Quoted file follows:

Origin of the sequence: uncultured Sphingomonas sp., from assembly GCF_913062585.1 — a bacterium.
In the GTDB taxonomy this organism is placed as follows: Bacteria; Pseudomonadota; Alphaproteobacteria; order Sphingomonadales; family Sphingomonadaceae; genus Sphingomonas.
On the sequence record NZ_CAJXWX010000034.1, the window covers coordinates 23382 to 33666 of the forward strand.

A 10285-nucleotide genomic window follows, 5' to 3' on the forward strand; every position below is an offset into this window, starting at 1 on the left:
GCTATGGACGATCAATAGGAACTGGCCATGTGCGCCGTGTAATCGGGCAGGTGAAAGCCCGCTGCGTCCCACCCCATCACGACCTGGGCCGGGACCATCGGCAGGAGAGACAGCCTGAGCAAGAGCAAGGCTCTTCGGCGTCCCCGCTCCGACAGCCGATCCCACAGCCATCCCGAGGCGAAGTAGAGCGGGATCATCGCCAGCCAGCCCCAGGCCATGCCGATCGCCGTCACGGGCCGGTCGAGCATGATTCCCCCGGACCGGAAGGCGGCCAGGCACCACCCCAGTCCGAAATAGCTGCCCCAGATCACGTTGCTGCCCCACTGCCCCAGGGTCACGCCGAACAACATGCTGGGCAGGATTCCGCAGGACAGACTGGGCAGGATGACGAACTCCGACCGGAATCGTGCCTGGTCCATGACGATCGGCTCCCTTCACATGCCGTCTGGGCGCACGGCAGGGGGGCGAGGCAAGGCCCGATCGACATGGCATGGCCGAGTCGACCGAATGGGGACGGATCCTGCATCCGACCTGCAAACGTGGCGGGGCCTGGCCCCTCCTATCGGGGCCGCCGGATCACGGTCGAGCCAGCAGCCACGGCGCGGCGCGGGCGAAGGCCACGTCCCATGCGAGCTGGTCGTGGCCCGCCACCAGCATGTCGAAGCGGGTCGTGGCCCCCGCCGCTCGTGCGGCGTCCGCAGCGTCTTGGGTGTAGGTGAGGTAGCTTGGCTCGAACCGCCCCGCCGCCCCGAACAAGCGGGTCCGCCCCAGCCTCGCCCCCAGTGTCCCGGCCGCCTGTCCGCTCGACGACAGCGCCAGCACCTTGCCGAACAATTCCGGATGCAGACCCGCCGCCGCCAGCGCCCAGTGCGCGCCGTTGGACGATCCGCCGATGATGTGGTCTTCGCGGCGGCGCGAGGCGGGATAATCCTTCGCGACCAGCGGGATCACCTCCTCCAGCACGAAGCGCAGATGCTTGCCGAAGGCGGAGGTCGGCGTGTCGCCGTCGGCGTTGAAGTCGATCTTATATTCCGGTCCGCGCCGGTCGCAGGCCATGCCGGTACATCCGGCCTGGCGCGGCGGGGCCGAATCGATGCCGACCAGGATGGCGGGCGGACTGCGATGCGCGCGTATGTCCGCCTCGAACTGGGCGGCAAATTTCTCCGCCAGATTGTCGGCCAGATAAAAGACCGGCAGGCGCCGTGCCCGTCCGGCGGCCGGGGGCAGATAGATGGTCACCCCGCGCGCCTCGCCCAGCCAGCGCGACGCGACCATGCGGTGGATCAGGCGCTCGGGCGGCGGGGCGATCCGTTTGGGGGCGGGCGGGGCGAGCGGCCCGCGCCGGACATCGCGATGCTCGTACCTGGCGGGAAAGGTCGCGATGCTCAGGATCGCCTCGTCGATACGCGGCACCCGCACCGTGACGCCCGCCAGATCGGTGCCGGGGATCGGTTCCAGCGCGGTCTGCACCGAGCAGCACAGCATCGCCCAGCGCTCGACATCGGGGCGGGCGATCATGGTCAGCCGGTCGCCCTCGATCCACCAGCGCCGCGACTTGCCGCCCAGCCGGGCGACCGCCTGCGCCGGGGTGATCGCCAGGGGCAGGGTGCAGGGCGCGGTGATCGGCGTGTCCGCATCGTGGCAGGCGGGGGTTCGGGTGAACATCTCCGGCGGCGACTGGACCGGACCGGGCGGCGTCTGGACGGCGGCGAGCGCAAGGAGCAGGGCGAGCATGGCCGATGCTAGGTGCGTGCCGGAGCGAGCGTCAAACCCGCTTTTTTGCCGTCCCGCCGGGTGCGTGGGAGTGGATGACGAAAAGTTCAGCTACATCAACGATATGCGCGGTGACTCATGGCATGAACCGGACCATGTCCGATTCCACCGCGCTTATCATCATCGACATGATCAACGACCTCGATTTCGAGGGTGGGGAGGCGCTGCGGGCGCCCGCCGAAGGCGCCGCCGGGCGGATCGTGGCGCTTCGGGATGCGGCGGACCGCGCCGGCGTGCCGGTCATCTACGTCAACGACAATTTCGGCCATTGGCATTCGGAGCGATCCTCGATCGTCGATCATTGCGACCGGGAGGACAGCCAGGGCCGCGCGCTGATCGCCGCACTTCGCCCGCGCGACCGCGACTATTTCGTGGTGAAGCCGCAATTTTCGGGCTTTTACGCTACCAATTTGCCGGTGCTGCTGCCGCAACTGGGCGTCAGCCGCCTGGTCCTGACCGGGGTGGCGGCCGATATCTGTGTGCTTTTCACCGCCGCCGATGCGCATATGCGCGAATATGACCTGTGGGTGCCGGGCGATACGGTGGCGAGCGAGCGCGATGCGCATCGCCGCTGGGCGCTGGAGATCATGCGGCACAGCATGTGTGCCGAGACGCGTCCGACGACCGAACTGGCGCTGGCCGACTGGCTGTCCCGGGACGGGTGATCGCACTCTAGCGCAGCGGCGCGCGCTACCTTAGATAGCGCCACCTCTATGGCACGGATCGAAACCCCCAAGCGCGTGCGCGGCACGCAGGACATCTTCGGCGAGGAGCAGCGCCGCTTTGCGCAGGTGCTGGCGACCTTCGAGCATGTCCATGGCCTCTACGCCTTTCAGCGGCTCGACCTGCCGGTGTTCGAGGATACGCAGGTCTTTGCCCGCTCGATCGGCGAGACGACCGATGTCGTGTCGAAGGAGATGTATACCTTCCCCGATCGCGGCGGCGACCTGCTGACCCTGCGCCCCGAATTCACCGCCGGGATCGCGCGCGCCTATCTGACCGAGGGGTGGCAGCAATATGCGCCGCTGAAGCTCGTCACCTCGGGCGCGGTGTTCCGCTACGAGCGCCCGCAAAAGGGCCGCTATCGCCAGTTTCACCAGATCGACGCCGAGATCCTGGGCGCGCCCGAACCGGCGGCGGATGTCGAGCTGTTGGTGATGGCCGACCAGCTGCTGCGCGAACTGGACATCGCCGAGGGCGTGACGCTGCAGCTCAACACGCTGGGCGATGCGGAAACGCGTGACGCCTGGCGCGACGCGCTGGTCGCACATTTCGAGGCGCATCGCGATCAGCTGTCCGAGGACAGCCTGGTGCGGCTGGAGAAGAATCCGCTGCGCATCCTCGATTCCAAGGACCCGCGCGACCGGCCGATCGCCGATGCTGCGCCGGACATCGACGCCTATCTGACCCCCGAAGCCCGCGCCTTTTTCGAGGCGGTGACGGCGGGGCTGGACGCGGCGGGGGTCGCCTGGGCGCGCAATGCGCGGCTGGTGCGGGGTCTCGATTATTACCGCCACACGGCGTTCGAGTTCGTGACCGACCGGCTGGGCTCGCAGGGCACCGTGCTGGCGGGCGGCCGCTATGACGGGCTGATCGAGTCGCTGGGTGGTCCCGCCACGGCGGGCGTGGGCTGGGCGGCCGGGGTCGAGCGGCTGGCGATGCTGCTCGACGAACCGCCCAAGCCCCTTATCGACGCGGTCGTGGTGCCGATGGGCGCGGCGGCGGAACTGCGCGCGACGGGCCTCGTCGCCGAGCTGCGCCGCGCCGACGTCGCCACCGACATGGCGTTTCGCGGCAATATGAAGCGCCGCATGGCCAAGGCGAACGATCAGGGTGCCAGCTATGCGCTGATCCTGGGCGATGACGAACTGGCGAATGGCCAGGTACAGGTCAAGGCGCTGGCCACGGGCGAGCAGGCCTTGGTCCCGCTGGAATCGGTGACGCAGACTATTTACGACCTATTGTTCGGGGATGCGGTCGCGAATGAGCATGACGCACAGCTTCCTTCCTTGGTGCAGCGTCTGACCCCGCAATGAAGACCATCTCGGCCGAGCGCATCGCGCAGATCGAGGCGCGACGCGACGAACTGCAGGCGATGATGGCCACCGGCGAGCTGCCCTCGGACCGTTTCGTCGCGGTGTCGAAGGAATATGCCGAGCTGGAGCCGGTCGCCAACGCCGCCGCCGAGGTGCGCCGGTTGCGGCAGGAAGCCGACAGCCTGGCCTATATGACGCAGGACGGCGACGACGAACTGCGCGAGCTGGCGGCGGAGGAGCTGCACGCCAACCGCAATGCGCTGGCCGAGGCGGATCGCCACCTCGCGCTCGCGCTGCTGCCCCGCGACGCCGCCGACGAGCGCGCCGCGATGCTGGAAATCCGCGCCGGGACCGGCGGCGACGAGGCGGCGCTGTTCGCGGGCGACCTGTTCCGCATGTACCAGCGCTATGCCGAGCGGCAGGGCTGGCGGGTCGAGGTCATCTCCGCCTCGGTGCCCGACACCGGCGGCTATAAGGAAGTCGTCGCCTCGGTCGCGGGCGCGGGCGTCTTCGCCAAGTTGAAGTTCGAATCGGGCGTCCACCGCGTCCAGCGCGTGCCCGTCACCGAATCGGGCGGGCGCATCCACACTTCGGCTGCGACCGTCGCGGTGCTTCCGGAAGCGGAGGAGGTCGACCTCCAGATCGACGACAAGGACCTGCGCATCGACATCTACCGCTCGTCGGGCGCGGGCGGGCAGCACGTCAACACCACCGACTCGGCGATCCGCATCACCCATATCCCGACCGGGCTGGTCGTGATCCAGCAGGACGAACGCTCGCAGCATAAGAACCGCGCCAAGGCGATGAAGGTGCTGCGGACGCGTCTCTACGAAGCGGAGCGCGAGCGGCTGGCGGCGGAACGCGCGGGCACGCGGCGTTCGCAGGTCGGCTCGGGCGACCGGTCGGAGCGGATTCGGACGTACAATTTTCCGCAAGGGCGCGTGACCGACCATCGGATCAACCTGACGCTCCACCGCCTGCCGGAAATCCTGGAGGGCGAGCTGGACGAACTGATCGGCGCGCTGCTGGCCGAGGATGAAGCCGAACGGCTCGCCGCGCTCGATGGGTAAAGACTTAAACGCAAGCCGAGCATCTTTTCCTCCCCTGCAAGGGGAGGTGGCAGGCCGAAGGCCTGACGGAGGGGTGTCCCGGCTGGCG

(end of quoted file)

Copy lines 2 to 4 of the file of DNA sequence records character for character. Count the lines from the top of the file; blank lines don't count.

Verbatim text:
In the GTDB taxonomy this organism is placed as follows: Bacteria; Pseudomonadota; Alphaproteobacteria; order Sphingomonadales; family Sphingomonadaceae; genus Sphingomonas.
On the sequence record NZ_CAJXWX010000034.1, the window covers coordinates 23382 to 33666 of the forward strand.

A 10285-nucleotide genomic window follows, 5' to 3' on the forward strand; every position below is an offset into this window, starting at 1 on the left: